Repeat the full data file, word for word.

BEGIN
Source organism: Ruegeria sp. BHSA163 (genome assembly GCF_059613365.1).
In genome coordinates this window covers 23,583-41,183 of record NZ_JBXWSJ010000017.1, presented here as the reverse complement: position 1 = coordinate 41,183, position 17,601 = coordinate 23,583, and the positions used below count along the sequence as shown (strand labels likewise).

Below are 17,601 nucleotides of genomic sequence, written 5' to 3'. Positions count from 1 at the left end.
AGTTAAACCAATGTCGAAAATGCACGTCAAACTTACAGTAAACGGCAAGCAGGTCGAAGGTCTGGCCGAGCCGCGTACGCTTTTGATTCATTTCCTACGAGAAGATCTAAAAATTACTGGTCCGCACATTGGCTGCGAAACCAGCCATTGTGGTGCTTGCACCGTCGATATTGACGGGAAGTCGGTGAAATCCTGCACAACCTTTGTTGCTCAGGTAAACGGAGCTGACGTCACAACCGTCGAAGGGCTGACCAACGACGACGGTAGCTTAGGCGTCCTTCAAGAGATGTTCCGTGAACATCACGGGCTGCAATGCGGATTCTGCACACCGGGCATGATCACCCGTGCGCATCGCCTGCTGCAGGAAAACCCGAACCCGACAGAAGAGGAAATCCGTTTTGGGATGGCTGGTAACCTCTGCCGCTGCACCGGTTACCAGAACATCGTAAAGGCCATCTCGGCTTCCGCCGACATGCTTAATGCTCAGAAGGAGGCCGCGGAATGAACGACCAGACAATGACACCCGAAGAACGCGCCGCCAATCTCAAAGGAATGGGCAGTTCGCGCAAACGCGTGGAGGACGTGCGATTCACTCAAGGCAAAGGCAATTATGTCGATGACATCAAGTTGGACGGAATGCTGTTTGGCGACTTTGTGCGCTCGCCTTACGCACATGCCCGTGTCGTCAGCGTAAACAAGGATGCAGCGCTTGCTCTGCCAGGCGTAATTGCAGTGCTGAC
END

Source organism: Ruegeria sp. BHSA163 (genome assembly GCF_059613365.1).
In genome coordinates this window covers 23,583-41,183 of record NZ_JBXWSJ010000017.1, presented here as the reverse complement: position 1 = coordinate 41,183, position 17,601 = coordinate 23,583, and the positions used below count along the sequence as shown (strand labels likewise).

Below are 17,601 nucleotides of genomic sequence, written 5' to 3'. Positions count from 1 at the left end.
AGTTAAACCAATGTCGAAAATGCACGTCAAACTTACAGTAAACGGCAAGCAGGTCGAAGGTCTGGCCGAGCCGCGTACGCTTTTGATTCATTTCCTACGAGAAGATCTAAAAATTACTGGTCCGCACATTGGCTGCGAAACCAGCCATTGTGGTGCTTGCACCGTCGATATTGACGGGAAGTCGGTGAAATCCTGCACAACCTTTGTTGCTCAGGTAAACGGAGCTGACGTCACAACCGTCGAAGGGCTGACCAACGACGACGGTAGCTTAGGCGTCCTTCAAGAGATGTTCCGTGAACATCACGGGCTGCAATGCGGATTCTGCACACCGGGCATGATCACCCGTGCGCATCGCCTGCTGCAGGAAAACCCGAACCCGACAGAAGAGGAAATCCGTTTTGGGATGGCTGGTAACCTCTGCCGCTGCACCGGTTACCAGAACATCGTAAAGGCCATCTCGGCTTCCGCCGACATGCTTAATGCTCAGAAGGAGGCCGCGGAATGAACGACCAGACAATGACACCCGAAGAACGCGCCGCCAATCTCAAAGGAATGGGCAGTTCGCGCAAACGCGTGGAGGACGTGCGATTCACTCAAGGCAAAGGCAATTATGTCGATGACATCAAGTTGGACGGAATGCTGTTTGGCGACTTTGTGCGCTCGCCTTACGCACATGCCCGTGTCGTCAGCGTAAACAAGGATGCAGCGCTTGCTCTGCCAGGCGTAATTGCAGTGCTGAC